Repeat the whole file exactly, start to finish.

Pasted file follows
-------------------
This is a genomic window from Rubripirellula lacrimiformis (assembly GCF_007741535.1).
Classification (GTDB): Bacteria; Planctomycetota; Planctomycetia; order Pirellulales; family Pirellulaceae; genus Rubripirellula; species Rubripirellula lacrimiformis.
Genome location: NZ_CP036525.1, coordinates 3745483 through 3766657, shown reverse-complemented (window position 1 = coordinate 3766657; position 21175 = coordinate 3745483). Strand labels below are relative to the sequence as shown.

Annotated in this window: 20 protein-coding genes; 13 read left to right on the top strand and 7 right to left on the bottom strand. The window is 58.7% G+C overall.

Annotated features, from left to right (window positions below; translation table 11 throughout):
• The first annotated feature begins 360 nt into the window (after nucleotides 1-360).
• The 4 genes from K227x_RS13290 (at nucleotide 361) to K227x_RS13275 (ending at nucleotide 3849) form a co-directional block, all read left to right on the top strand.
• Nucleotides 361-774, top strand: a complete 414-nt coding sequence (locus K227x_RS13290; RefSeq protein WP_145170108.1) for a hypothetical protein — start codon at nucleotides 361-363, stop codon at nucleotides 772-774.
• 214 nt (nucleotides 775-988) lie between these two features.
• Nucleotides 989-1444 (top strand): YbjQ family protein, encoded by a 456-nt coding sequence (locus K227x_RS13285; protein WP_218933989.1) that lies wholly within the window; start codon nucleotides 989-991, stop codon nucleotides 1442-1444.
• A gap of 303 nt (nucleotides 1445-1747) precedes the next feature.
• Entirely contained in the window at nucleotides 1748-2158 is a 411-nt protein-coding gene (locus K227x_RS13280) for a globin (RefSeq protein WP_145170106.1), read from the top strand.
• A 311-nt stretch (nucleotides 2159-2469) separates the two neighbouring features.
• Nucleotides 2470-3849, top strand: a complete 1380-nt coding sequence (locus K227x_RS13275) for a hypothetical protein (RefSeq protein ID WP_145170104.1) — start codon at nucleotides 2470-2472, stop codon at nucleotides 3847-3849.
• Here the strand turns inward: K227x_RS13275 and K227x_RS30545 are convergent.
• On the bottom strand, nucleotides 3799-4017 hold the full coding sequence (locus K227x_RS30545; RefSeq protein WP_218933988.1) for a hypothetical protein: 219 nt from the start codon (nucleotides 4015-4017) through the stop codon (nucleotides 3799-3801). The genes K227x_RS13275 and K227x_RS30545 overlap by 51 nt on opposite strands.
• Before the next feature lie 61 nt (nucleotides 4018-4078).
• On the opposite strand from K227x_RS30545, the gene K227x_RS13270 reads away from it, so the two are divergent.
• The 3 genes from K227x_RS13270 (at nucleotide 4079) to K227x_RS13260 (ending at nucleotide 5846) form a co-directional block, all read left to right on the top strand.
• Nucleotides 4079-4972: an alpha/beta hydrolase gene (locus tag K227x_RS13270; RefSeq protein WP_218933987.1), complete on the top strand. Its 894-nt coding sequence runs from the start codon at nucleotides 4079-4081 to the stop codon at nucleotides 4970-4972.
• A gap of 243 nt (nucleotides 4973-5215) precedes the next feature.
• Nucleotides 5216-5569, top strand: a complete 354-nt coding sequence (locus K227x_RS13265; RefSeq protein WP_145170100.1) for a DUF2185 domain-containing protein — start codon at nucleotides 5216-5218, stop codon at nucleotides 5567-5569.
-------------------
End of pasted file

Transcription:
This is a genomic window from Rubripirellula lacrimiformis (assembly GCF_007741535.1).
Classification (GTDB): Bacteria; Planctomycetota; Planctomycetia; order Pirellulales; family Pirellulaceae; genus Rubripirellula; species Rubripirellula lacrimiformis.
Genome location: NZ_CP036525.1, coordinates 3745483 through 3766657, shown reverse-complemented (window position 1 = coordinate 3766657; position 21175 = coordinate 3745483). Strand labels below are relative to the sequence as shown.

Annotated in this window: 20 protein-coding genes; 13 read left to right on the top strand and 7 right to left on the bottom strand. The window is 58.7% G+C overall.

Annotated features, from left to right (window positions below; translation table 11 throughout):
• The first annotated feature begins 360 nt into the window (after nucleotides 1-360).
• The 4 genes from K227x_RS13290 (at nucleotide 361) to K227x_RS13275 (ending at nucleotide 3849) form a co-directional block, all read left to right on the top strand.
• Nucleotides 361-774, top strand: a complete 414-nt coding sequence (locus K227x_RS13290; RefSeq protein WP_145170108.1) for a hypothetical protein — start codon at nucleotides 361-363, stop codon at nucleotides 772-774.
• 214 nt (nucleotides 775-988) lie between these two features.
• Nucleotides 989-1444 (top strand): YbjQ family protein, encoded by a 456-nt coding sequence (locus K227x_RS13285; protein WP_218933989.1) that lies wholly within the window; start codon nucleotides 989-991, stop codon nucleotides 1442-1444.
• A gap of 303 nt (nucleotides 1445-1747) precedes the next feature.
• Entirely contained in the window at nucleotides 1748-2158 is a 411-nt protein-coding gene (locus K227x_RS13280) for a globin (RefSeq protein WP_145170106.1), read from the top strand.
• A 311-nt stretch (nucleotides 2159-2469) separates the two neighbouring features.
• Nucleotides 2470-3849, top strand: a complete 1380-nt coding sequence (locus K227x_RS13275) for a hypothetical protein (RefSeq protein ID WP_145170104.1) — start codon at nucleotides 2470-2472, stop codon at nucleotides 3847-3849.
• Here the strand turns inward: K227x_RS13275 and K227x_RS30545 are convergent.
• On the bottom strand, nucleotides 3799-4017 hold the full coding sequence (locus K227x_RS30545; RefSeq protein WP_218933988.1) for a hypothetical protein: 219 nt from the start codon (nucleotides 4015-4017) through the stop codon (nucleotides 3799-3801). The genes K227x_RS13275 and K227x_RS30545 overlap by 51 nt on opposite strands.
• Before the next feature lie 61 nt (nucleotides 4018-4078).
• On the opposite strand from K227x_RS30545, the gene K227x_RS13270 reads away from it, so the two are divergent.
• The 3 genes from K227x_RS13270 (at nucleotide 4079) to K227x_RS13260 (ending at nucleotide 5846) form a co-directional block, all read left to right on the top strand.
• Nucleotides 4079-4972: an alpha/beta hydrolase gene (locus tag K227x_RS13270; RefSeq protein WP_218933987.1), complete on the top strand. Its 894-nt coding sequence runs from the start codon at nucleotides 4079-4081 to the stop codon at nucleotides 4970-4972.
• A gap of 243 nt (nucleotides 4973-5215) precedes the next feature.
• Nucleotides 5216-5569, top strand: a complete 354-nt coding sequence (locus K227x_RS13265; RefSeq protein WP_145170100.1) for a DUF2185 domain-containing protein — start codon at nucleotides 5216-5218, stop codon at nucleotides 5567-5569.